Going for gold in home care commissioning

Time should matter for athletes, not care workers, says Abigail Lock, Head of External Relations for social care provider Mears

What do Mo Farah and your average care worker have in common? Answer: both are assessed on their speed. While speed is vital for an Olympic athlete surely we should be paying our care providers on the quality of care they deliver and not on whether they can get care workers in and out of a person’s home in fifteen minutes.

Having grown up as a child carer for my father who had Multiple Sclerosis and received twice daily visits from care workers it often felt like we were part of a ‘conveyor belt of care’ just another family on the assembly line. Sadly fifteen years on and despite all the talk of personalisation too little has changed and little will so long as we continue to pay those delivering care on a task and time basis .

Paying providers on this basis does nothing to promote the dignity of the individual requiring support, restricts a personalised approach – (after all what one provider can deliver in fifteen minutes is often the same as what another provider can deliver in the same time) piles the pressure onto care workers and does nothing to incentivise prevention. In fact, in many cases the system is paying for failure. If someone in receipt of care deteriorates the care provider is rewarded with more hours. This cannot continue.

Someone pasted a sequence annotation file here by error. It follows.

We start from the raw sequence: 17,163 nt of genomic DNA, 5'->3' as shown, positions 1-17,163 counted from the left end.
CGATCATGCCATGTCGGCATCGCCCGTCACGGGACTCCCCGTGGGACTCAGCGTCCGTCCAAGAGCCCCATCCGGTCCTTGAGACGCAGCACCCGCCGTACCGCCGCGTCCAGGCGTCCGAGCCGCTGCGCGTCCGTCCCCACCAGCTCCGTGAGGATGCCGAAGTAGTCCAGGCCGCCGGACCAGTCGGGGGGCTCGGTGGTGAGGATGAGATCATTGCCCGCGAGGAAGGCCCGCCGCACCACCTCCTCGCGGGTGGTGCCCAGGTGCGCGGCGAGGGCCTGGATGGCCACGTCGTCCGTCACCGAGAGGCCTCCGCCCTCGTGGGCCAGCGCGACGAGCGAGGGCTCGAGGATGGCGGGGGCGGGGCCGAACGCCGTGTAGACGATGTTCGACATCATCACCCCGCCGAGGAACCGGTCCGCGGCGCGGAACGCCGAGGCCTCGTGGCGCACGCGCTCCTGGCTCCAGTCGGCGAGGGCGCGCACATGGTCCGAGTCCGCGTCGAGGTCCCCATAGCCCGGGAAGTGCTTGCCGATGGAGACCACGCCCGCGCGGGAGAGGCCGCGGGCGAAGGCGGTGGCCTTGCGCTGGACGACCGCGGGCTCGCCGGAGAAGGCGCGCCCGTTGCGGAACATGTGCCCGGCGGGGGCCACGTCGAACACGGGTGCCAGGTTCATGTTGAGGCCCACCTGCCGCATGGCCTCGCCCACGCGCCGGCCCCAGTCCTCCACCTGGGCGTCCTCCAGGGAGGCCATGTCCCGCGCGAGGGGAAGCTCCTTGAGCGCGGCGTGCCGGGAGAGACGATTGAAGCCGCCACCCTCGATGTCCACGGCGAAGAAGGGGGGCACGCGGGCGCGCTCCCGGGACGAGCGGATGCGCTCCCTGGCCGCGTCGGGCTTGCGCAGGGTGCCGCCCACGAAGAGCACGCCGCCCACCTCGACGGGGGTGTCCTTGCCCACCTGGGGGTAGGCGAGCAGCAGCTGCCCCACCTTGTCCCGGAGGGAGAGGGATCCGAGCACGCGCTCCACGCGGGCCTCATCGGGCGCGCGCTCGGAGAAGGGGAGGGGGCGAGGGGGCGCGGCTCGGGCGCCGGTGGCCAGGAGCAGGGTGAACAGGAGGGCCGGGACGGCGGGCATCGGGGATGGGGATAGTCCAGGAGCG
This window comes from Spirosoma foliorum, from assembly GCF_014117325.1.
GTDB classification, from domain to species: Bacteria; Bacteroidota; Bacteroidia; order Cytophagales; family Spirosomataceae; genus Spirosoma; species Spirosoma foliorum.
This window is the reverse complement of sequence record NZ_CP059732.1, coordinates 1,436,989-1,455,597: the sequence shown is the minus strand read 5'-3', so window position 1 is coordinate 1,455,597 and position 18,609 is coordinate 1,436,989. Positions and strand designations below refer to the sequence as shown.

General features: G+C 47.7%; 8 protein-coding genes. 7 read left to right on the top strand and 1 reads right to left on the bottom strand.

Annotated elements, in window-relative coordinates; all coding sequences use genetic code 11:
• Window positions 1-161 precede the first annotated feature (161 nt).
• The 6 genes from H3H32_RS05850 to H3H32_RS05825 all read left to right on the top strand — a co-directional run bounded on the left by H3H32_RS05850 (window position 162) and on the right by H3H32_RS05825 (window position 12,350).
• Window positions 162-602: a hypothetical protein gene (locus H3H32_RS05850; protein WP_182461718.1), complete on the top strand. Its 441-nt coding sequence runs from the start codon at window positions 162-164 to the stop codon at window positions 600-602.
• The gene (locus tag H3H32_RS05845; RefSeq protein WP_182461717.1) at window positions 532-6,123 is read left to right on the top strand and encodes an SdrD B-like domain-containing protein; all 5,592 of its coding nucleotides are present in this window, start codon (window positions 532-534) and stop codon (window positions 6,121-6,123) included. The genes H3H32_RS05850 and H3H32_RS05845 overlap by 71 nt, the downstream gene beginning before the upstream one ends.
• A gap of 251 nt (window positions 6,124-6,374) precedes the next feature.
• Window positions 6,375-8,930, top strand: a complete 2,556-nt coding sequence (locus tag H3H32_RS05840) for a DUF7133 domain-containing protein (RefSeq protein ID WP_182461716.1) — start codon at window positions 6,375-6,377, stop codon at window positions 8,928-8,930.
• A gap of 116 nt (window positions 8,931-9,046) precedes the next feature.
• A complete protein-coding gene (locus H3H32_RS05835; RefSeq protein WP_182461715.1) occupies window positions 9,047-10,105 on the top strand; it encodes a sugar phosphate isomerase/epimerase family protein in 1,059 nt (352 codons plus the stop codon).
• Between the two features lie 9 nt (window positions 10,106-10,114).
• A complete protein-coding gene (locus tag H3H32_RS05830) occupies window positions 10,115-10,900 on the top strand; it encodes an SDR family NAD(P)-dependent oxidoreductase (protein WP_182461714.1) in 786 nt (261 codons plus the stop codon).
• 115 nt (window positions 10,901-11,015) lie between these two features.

Mears have worked with LGIU to develop ‘Outcomes Matter; effective commissioning in domiciliary care.’ ‘Outcomes Matter’ highlights the challenges and opportunities faced by commissioners and provides a commissioning checklist. After all, why should it matter if a service is delivered in ten minutes or ten hours?
Let’s tear up contracts based on task and time and pay our care providers on whether they have reduced hospital admissions, prevented falls and enabled independence.

By working together and rethinking how we commission care services we can do more with less and drive up the quality of our care services – and let’s leave the time trials for our athletes.

To read the full report, please click here

About Mears

Mears is the leading social housing repairs and maintenance provider in the UK and a major presence in the domiciliary care market – bringing the highest standards of care to people and their homes. Partnering with clients, 13,000 Mears Group employees maintain, repair and upgrade people’s homes, care for individuals and work in communities across the country – from inner city estates to remote rural villages.

www.mearsgroup.co.uk

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    1. Mary Kaplan says:

      With the baby boomers aging, this issue will only become increasingly important. When did the care of elderly or sick humans become a matter of minimizing time spent? This is so sad, and definitely does not help a patient maintain dignity. Having worked as a hospice volunteer, it seems like the sick and/or elderly often need individuals to take up their cause and be a proponent for them. Thank you for a timely and important article.

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